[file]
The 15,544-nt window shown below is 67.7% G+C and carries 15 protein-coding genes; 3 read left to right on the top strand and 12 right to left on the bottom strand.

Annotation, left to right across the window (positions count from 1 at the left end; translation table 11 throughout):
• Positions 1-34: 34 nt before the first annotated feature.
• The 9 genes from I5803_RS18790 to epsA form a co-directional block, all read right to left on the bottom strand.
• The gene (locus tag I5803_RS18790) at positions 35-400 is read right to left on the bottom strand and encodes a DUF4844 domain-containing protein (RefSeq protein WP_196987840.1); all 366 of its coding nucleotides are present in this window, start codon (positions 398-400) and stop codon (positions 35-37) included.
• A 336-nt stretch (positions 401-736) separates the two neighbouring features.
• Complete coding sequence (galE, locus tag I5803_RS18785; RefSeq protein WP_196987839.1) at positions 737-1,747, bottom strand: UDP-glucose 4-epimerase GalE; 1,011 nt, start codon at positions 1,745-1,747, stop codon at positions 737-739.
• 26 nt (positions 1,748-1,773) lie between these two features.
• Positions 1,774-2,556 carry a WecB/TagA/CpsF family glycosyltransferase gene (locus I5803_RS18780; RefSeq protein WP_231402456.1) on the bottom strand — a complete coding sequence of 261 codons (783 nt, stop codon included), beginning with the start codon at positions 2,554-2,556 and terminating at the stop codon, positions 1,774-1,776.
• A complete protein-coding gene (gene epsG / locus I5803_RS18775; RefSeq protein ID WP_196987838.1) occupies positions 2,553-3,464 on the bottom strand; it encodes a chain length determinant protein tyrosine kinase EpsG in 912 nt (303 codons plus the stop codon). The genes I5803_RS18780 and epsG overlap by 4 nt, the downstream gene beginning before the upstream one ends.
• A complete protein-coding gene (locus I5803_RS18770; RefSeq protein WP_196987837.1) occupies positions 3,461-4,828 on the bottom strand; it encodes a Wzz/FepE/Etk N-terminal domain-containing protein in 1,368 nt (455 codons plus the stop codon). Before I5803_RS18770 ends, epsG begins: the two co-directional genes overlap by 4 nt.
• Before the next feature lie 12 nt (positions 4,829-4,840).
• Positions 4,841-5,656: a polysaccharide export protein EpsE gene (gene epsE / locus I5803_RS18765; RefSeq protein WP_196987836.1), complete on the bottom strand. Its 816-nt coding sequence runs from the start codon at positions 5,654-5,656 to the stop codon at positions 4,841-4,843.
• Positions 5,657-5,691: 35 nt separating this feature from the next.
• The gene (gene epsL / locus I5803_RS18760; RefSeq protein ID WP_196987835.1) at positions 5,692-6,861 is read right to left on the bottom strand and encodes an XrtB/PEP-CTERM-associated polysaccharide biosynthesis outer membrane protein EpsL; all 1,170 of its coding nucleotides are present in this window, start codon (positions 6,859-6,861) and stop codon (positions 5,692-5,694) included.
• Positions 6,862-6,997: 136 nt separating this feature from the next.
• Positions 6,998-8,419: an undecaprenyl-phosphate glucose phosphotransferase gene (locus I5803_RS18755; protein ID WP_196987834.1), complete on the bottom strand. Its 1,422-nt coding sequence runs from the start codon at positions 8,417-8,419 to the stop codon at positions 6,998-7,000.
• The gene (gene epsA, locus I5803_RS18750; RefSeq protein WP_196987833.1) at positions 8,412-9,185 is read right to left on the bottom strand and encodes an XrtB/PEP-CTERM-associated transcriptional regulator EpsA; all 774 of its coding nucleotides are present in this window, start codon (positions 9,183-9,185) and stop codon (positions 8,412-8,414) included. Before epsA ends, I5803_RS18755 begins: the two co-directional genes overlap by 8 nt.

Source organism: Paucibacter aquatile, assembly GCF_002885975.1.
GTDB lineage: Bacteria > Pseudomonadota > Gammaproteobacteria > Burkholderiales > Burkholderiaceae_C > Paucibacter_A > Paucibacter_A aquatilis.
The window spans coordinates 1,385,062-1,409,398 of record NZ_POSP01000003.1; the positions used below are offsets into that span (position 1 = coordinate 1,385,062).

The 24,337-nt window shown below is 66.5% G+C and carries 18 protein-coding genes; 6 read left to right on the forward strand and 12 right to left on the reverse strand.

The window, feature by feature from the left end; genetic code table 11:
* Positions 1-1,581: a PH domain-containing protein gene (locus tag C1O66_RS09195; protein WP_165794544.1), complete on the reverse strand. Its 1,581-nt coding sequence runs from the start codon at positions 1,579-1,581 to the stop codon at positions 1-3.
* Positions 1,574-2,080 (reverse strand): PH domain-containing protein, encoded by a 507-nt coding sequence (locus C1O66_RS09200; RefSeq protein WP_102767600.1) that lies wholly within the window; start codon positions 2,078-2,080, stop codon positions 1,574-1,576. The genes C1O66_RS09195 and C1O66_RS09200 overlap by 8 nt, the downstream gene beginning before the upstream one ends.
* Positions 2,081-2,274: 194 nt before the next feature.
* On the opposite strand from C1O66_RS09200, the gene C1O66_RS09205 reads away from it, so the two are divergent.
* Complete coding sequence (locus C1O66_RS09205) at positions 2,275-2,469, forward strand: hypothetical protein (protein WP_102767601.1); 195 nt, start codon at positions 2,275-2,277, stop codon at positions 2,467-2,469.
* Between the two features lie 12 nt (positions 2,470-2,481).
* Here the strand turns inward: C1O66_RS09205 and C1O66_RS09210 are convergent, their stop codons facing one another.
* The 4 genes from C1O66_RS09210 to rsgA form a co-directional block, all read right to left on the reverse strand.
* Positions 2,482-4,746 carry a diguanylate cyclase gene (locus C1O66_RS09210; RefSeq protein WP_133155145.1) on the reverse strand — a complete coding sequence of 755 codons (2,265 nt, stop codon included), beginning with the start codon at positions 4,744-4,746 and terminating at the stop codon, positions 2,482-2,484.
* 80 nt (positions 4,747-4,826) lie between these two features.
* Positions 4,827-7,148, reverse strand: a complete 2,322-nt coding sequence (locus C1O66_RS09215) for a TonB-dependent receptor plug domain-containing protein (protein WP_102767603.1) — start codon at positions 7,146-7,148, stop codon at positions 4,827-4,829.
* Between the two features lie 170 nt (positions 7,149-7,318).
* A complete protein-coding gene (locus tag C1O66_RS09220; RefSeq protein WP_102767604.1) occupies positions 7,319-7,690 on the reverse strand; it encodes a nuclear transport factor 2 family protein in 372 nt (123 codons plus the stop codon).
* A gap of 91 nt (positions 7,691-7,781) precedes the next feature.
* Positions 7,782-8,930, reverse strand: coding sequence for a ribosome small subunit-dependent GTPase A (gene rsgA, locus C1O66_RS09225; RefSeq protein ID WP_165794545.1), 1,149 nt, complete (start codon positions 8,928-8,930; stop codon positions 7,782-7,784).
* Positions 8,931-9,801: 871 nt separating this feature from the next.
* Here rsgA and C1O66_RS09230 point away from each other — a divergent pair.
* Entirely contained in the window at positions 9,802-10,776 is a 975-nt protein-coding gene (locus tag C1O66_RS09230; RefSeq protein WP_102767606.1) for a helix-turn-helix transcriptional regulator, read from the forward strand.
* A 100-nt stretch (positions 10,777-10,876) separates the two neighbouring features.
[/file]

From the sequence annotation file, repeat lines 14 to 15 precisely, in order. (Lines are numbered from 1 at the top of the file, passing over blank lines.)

• Positions 5,657-5,691: 35 nt separating this feature from the next.
• The gene (gene epsL / locus I5803_RS18760; RefSeq protein ID WP_196987835.1) at positions 5,692-6,861 is read right to left on the bottom strand and encodes an XrtB/PEP-CTERM-associated polysaccharide biosynthesis outer membrane protein EpsL; all 1,170 of its coding nucleotides are present in this window, start codon (positions 6,859-6,861) and stop codon (positions 5,692-5,694) included.